There are a few basic settings you have to adjust for high load systems to make sure the server has enough resources to handle a big number of network connections.
The main parameter is a maximum number of opened files allowed for the process to keep at the same time. Each network connection uses a file handler, therefore if the limit is too low you can quickly run out of handlers and the server can not accept any more connections.
This limit is set on 2 levels - on the kernel level (
fs.file-max) and on the system level (
Another kernel property which can be important in certain configurations (like transports installations or when you use proxy for Bosh connections) is:
net.ipv4.ip_local_port_range. This parameter can be set the same way as the
fs.file-max kernel property is set via sysctl command. You can see current settings by executing the command:
# sysctl fs.file-max fs.file-max = 358920
If you plan to run high load service with large number of server connections, then this parameter should be at least as twice big as the number of network connections you expect to support. You can change this setting by executing the command:
# sysctl -w fs.file-max=360000 fs.file-max = 360000
You can see current settings by executing the command:
# sysctl net.ipv4.ip_local_port_range net.ipv4.ip_local_port_range = 32768 61000
You can change this setting by executing the command:
# sysctl -w net.ipv4.ip_local_port_range="1024 65000" net.ipv4.ip_local_port_range = 1024 65000
According to www.gnugk.org/ some keepalive settings should be changed to improve reliability - it will enable keep alive functionality (checking if the connection is established and valid) and, by decreasing times and interval - will make detection of broken connections faster.
# sysctl -w net.ipv4.tcp_keepalive_time="60" net.ipv4.tcp_keepalive_time = 60 # sysctl -w net.ipv4.tcp_keepalive_probes="3" net.ipv4.tcp_keepalive_probes = 3 # sysctl -w net.ipv4.tcp_keepalive_intvl="90" net.ipv4.tcp_keepalive_intvl = 90
The above commands let the system remember new settings until the next system restart. If you want to make the change permanent you have to edit the file:
/etc/sysctl.conf and add the property at the end of the file:
fs.file-max=360000 net.ipv4.ip_local_port_range=1024 65000 net.ipv4.tcp_keepalive_time=60 net.ipv4.tcp_keepalive_probes=3 net.ipv4.tcp_keepalive_intvl=90
It will be automatically loaded next time you start the server.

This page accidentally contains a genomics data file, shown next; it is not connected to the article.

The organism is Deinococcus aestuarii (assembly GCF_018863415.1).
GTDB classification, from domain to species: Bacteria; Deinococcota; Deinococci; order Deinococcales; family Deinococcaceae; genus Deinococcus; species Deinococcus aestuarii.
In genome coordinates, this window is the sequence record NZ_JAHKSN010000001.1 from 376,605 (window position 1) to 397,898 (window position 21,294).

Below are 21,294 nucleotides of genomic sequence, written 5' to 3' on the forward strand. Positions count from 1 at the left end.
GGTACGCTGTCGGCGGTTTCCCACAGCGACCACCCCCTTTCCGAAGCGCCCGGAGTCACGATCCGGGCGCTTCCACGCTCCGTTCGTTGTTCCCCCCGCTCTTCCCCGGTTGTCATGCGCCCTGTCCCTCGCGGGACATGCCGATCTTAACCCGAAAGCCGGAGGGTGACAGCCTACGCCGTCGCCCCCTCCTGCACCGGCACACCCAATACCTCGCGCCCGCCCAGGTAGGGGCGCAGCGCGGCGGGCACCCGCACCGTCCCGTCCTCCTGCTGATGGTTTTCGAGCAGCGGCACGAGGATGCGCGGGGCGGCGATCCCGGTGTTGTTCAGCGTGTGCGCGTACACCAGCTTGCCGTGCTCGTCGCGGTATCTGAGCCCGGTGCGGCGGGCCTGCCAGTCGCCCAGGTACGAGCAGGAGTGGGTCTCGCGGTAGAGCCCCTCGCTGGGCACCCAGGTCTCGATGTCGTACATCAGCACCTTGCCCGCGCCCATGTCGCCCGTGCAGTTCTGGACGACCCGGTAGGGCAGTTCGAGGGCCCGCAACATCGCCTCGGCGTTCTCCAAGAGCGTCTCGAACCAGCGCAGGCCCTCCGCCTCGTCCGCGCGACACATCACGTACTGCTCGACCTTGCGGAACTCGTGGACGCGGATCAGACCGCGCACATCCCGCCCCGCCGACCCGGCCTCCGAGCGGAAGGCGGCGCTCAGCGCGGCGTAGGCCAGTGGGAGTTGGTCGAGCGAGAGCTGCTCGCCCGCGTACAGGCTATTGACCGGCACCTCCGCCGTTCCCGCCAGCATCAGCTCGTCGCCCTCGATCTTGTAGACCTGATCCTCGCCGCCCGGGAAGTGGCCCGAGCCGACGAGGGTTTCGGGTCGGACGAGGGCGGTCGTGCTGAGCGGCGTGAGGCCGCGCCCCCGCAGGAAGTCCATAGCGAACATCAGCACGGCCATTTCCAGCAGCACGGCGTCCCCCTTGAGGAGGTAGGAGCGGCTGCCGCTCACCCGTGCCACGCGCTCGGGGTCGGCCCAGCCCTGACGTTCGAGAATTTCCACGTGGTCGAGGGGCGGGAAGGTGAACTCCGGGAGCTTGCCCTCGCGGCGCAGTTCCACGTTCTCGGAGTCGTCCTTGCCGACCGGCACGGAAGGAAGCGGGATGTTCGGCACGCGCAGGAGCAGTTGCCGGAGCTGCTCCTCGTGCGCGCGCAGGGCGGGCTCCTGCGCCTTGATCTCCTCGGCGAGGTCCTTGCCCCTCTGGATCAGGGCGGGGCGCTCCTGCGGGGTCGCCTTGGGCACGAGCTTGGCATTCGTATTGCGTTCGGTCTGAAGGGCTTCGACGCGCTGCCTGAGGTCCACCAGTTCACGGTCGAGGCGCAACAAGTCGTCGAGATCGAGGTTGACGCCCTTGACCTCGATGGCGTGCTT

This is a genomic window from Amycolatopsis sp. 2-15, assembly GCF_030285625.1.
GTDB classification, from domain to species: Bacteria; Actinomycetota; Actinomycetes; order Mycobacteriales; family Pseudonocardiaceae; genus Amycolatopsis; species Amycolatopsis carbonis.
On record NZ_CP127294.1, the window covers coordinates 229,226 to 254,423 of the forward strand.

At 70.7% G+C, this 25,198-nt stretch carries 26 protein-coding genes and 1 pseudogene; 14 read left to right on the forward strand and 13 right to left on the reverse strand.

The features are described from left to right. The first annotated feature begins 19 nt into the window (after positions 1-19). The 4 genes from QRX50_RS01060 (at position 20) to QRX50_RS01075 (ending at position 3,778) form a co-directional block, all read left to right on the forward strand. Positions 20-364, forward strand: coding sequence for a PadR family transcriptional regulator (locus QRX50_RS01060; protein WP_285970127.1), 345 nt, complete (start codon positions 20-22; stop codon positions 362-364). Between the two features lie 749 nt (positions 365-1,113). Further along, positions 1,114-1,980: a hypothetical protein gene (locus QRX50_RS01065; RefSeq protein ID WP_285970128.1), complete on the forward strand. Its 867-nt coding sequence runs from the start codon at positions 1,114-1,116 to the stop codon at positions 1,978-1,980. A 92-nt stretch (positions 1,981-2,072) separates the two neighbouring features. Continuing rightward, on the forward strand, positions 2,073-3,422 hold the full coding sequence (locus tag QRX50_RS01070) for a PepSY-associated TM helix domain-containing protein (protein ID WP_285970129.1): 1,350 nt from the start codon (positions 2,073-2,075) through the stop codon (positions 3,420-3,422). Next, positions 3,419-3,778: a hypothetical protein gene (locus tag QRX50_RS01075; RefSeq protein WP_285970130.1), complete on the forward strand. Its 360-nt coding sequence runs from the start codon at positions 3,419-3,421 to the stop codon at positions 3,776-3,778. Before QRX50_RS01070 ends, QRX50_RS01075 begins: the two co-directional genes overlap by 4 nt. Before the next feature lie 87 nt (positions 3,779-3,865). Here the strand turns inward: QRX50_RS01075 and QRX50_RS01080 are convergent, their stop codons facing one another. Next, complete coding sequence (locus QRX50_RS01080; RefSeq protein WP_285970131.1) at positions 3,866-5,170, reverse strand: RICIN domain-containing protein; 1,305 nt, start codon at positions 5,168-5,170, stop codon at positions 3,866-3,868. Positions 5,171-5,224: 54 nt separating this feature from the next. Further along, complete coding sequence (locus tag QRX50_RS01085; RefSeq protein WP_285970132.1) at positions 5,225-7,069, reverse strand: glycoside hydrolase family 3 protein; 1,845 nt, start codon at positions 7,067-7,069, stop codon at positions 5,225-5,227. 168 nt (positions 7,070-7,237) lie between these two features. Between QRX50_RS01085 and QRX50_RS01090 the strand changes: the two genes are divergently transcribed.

# sysctl -p
/etc/systcl.conf to be reloaded which is useful when you have added more parameters to the file and don’t want to restart the server.
This is the property used by the system limits. For example running the command
ulimit -a shows you all limits set for the current user:
# ulimit -a core file size (blocks, -c) 0 data seg size (kbytes, -d) unlimited file size (blocks, -f) unlimited pending signals (-i) 38912 max locked memory (kbytes, -l) 32 max memory size (kbytes, -m) unlimited open files (-n) 40960 pipe size (512 bytes, -p) 8 POSIX message queues (bytes, -q) 819200 stack size (kbytes, -s) 8192 cpu time (seconds, -t) unlimited max user processes (-u) 38912 virtual memory (kbytes, -v) unlimited file locks (-x) unlimited
To make it even more interesting and more complex, there are 2 types of system limits: soft limit which can be temporarily exceeded by the user and hard limit which can not be exceeded. To see your hard limit execute command:
# ulimit -a -H core file size (blocks, -c) unlimited data seg size (kbytes, -d) unlimited file size (blocks, -f) unlimited pending signals (-i) 38912 max locked memory (kbytes, -l) 32 max memory size (kbytes, -m) unlimited open files (-n) 40960 pipe size (512 bytes, -p) 8 POSIX message queues (bytes, -q) 819200 stack size (kbytes, -s) unlimited cpu time (seconds, -t) unlimited max user processes (-u) 38912 virtual memory (kbytes, -v) unlimited file locks (-x) unlimited
The hard limits are usually bigger then the soft limits or sometimes the same.
For us the most important parameter is: open files. You can change the property in file:
/etc/security/limits.conf. You have to append 2 following lines to the end of the file:
jabber soft nofile 350000 jabber hard nofile 350000
jabber is the user name of the account running you IM service. You can also set the limits for all users on the machine in a following way:
* soft nofile 350000 * hard nofile 350000
For those changes to make an effect you have to logout from the modified account and login again. New limits should be applied.
If one intends to use init scripts for startup purposes (or simply wants to be able to start the server utilizing su command) it’s necessary to adjust PAM configuration by modifying /etc/pam.d/su file and uncomment following line:
session required pam_limits.so
Afterwards the init scripts will respect configured limits.